The Trump 2020 campaign is hyper-focused on wooing black voters -- here's why

The Trump 2020 campaign is hyper-focused on wooing black voters -- here's why
Trump Image via NBC News.

If the 2020 Democratic presidential nominee — whether it turns out to be former Vice President Joe Biden, Sen. Elizabeth Warren of Massachusetts, Sen. Bernie Sanders of Vermont or someone else — is victorious, a heavy African-American voter turnout will be crucial (which is why Warren has been reaching out to the Rev. Al Sharpton). Journalists Alex Isenstadt and Maya King, in a December 13 article for Politico, report that  on the Republican side, President Donald Trump is ramping up his black voter outreach. And even though Trump’s campaign realizes it isn’t going to get a lot of black support, the article explains why he is doing it.


In the 2016 election, Trump received 8% of the black vote. Obviously, Trump doesn’t enjoy nearly as much support among African-Americans as he does among older white males, who are the base of his support. But according to Isenstadt and King, even a slight increase in African-American support could be advantageous to Trump — especially in swing states. And if there is a lesson for the Democratic National Committee (DNC) in their article, it is that an aggressive African-American outreach isn’t an option for Democrats in 2020: it’s a necessity.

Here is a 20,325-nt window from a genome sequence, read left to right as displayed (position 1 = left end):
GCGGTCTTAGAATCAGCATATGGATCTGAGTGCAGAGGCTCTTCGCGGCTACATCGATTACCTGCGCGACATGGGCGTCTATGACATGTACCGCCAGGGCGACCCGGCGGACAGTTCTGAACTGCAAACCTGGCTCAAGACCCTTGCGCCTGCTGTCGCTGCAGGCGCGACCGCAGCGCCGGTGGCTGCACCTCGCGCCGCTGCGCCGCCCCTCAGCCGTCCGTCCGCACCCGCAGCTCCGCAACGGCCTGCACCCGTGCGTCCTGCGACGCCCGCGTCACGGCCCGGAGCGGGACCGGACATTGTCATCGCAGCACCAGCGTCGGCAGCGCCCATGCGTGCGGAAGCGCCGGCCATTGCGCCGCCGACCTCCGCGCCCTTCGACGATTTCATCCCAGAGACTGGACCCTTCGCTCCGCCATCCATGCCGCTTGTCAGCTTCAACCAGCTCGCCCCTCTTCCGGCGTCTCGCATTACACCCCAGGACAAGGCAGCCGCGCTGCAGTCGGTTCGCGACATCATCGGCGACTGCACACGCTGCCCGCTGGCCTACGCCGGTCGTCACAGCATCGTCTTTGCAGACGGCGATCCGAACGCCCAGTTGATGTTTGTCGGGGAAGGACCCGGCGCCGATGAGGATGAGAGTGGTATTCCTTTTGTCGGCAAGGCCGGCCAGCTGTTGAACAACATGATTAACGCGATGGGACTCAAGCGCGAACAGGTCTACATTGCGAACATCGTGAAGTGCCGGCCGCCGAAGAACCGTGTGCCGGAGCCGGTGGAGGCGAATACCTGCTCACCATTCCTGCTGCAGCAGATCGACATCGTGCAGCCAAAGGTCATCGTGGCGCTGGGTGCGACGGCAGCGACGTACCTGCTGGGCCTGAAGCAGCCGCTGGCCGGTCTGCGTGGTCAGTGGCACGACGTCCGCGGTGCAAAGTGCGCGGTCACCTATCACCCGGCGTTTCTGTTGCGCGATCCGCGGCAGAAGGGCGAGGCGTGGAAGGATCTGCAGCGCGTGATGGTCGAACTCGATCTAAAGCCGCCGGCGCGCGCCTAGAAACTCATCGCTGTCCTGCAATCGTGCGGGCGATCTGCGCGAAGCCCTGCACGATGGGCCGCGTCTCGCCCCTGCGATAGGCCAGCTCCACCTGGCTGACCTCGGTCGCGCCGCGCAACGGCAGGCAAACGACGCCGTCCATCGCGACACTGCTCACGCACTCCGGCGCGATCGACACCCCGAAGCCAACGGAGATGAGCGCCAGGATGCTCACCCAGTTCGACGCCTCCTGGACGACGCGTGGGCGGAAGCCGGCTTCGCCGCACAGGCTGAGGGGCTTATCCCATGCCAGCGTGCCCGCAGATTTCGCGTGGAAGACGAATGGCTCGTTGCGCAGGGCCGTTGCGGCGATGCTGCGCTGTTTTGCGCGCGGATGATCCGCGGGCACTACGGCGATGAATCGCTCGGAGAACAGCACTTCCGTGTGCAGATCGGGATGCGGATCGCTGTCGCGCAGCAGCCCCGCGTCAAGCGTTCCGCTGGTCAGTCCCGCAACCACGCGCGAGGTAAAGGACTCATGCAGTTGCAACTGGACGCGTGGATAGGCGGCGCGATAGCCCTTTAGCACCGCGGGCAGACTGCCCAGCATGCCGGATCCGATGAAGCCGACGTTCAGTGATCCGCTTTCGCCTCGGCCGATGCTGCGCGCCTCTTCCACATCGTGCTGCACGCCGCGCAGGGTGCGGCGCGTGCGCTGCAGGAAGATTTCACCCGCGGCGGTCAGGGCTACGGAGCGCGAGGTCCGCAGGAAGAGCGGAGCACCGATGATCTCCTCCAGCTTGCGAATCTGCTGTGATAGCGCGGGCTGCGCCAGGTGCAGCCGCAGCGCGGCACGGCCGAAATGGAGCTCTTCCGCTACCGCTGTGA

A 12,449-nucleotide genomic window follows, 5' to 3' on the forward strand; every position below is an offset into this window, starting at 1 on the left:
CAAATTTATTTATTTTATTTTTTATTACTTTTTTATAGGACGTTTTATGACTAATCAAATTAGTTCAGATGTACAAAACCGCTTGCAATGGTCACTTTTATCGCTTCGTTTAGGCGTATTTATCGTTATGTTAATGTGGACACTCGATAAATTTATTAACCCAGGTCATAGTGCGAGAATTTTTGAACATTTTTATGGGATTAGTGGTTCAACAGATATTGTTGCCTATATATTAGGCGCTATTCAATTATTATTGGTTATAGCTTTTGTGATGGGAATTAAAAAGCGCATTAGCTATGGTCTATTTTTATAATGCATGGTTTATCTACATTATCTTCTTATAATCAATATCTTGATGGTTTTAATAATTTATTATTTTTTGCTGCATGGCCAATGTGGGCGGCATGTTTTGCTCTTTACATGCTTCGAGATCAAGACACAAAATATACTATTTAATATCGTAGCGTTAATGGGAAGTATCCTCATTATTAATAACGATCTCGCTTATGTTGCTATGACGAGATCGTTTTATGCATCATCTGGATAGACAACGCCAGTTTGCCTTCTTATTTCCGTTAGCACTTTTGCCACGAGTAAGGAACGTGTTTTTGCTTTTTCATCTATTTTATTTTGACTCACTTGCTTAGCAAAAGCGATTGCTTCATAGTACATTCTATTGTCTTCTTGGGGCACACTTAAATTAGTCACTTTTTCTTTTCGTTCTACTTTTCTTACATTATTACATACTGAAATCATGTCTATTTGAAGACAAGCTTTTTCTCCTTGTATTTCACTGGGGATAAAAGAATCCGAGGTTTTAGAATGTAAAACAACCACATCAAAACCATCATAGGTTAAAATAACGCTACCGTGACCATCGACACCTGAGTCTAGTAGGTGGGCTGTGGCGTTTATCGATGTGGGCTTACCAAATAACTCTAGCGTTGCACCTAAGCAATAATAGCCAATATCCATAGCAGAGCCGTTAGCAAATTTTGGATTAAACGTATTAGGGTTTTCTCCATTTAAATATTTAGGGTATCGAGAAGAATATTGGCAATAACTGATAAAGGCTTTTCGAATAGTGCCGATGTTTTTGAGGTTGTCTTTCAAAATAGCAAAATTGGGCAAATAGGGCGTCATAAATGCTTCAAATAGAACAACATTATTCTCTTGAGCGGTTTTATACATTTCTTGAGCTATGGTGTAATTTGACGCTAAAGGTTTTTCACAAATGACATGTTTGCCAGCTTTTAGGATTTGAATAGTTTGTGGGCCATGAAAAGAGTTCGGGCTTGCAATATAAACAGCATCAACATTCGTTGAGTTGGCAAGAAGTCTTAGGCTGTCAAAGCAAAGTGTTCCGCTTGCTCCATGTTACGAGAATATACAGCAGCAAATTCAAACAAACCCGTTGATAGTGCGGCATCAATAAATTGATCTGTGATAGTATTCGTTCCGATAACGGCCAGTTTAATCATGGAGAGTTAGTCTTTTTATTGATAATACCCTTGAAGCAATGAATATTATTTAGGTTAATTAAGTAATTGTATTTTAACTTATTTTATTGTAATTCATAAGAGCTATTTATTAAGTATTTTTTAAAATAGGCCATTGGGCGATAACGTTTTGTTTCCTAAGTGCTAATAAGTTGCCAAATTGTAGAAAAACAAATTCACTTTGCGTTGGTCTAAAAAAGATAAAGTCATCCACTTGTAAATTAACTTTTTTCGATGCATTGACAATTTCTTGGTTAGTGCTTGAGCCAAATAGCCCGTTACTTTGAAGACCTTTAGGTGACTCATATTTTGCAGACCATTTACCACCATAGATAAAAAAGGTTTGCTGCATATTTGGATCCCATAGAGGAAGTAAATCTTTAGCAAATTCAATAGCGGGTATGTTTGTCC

Trump’s “campaign aides concede he’s never going to win more than a narrow slice of African-American support,” Isenstadt and King report. “But that’s not the point, they argue. If Trump can nudge his way into double digits among black voters and potentially into the low teens, it would eat away at Democratic margins in key swing states and possibly, alter the outcome in a close election.”

Isenstadt and King cite Florida as one of the states where even a slight increase in black votes could make a difference for Trump. Florida has had some amazingly close elections: in 2018, for example, Democratic gubernatorial nominee Andrew Gillum just barely lost to Republican Ron DeSantis, who is now governor of Florida.

The Politico journalists explain, “According to exit polls, black voters made up 14% of the electorate in Florida in 2016, and Trump won just 8% of them. Had Trump received 12%, it would have netted him more than 50,000 votes — roughly half of his total margin of victory in the state.”

Trump doesn’t poll well among black voters, and liberal/progressive African-American talk radio stations like WURD in Philadelphia and WVON in Chicago are full of Trump-bashing. But that doesn’t mean that Democrats can take black voters for granted.

GOP strategist Paris Dennard told Politico, “It’s not about whether or not (Trump) can change enough minds to get him to 98% of the black vote. You can move the needle ever so slightly in certain cities and certain counties.”

Another GOP strategist, Shermichael Singleton, told Politico that Trump has “some potential with black men.” According to a CNN poll released in September, Trump enjoyed 15% support among black men compared to 3% support among black women.

Justin Myers, CEO of the super PAC For Our Future, described Trump’s African-American outreach as “empty.” But he also warned that Democrats shouldn’t be totally dismissive of it.

“If we are not taking Trump’s paid program seriously,” Myers told Politico, “it is to our detriment.”

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